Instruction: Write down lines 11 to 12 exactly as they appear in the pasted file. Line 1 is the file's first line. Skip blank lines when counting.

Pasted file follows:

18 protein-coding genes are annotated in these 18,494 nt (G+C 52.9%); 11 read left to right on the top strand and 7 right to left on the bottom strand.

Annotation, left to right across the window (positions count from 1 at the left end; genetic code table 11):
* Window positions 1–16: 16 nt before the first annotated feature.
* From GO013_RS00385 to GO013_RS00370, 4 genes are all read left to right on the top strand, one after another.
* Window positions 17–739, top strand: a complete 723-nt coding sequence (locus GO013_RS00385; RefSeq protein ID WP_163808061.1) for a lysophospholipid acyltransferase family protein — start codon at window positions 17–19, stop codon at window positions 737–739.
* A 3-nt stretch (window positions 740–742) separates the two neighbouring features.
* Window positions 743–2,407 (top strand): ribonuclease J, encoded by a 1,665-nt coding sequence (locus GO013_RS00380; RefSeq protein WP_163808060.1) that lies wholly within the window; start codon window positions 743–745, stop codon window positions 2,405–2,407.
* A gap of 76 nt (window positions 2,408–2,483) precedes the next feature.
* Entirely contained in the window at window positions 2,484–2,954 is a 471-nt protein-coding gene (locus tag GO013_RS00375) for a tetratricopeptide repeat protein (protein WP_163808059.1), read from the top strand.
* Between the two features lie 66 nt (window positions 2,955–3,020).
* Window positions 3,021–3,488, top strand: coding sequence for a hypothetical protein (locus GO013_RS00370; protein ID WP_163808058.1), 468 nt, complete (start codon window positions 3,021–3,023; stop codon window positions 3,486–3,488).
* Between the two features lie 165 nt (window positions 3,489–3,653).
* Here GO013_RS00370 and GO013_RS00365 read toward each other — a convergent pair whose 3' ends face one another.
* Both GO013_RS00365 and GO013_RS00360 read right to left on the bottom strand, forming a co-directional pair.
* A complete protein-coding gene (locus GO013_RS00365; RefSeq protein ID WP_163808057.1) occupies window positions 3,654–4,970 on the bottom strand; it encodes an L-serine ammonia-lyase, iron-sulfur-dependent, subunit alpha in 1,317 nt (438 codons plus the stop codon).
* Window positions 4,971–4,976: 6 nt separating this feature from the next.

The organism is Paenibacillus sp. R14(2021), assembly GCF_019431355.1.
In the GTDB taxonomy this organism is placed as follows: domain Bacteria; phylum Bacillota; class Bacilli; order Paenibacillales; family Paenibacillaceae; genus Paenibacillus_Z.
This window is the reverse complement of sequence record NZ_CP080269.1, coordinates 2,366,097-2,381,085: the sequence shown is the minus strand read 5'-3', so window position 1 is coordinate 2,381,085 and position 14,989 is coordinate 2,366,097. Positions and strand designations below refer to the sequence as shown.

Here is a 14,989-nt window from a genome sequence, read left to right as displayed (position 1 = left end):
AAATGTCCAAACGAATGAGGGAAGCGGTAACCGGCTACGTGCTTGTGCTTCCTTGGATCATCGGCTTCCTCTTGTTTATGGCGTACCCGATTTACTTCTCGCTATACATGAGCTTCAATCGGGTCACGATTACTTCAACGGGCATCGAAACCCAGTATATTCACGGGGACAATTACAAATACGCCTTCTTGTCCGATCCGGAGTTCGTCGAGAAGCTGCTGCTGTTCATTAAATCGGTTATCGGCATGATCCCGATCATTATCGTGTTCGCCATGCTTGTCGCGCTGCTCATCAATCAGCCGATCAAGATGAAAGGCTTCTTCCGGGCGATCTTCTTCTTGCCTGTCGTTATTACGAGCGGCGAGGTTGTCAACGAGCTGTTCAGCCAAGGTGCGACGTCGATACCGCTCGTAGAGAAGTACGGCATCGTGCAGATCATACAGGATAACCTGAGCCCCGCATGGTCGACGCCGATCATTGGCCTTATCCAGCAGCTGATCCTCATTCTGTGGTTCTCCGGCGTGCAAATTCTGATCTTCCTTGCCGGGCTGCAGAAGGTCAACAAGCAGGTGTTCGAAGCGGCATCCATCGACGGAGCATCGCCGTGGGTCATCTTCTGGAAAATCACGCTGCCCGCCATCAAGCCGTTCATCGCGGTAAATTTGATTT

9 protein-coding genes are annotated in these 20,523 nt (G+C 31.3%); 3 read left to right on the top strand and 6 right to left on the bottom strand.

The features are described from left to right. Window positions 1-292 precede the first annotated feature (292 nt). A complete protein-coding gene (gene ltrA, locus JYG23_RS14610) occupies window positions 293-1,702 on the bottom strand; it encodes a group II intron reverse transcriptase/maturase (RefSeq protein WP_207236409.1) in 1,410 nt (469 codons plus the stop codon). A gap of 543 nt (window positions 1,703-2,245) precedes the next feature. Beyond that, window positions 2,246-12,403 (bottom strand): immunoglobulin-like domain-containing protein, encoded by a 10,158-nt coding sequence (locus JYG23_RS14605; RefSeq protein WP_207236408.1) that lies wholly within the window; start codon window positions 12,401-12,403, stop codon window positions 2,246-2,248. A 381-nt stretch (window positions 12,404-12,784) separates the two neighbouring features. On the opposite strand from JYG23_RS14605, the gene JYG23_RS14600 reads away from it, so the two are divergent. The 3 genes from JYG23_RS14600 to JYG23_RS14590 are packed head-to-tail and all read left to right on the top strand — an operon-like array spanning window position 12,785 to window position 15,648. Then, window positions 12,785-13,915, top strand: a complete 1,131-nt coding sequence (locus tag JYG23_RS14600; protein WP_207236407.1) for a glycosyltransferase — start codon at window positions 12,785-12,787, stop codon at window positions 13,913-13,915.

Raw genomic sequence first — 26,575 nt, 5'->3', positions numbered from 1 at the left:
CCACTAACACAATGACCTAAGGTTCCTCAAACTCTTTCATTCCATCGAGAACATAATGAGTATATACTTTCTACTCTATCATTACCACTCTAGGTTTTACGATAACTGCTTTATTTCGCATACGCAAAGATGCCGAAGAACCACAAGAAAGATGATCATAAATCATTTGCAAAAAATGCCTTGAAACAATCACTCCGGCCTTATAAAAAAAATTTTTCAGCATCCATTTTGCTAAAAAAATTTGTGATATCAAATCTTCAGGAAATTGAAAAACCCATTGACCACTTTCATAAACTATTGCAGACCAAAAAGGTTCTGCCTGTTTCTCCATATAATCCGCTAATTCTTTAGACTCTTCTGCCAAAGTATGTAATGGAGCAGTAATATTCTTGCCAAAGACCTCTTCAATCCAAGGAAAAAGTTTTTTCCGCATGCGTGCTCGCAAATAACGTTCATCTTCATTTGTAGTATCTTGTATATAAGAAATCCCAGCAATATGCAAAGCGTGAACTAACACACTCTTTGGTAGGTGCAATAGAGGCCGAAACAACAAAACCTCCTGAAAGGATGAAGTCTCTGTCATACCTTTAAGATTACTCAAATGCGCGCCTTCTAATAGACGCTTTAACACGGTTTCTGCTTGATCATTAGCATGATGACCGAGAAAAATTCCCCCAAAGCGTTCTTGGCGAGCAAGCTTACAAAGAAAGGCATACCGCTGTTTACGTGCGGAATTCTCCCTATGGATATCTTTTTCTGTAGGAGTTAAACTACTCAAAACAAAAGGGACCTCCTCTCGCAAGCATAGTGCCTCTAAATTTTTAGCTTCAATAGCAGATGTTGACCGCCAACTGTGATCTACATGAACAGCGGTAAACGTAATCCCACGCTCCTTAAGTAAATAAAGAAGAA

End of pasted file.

* Window positions 3,021–3,488, top strand: coding sequence for a hypothetical protein (locus GO013_RS00370; protein ID WP_163808058.1), 468 nt, complete (start codon window positions 3,021–3,023; stop codon window positions 3,486–3,488).
* Between the two features lie 165 nt (window positions 3,489–3,653).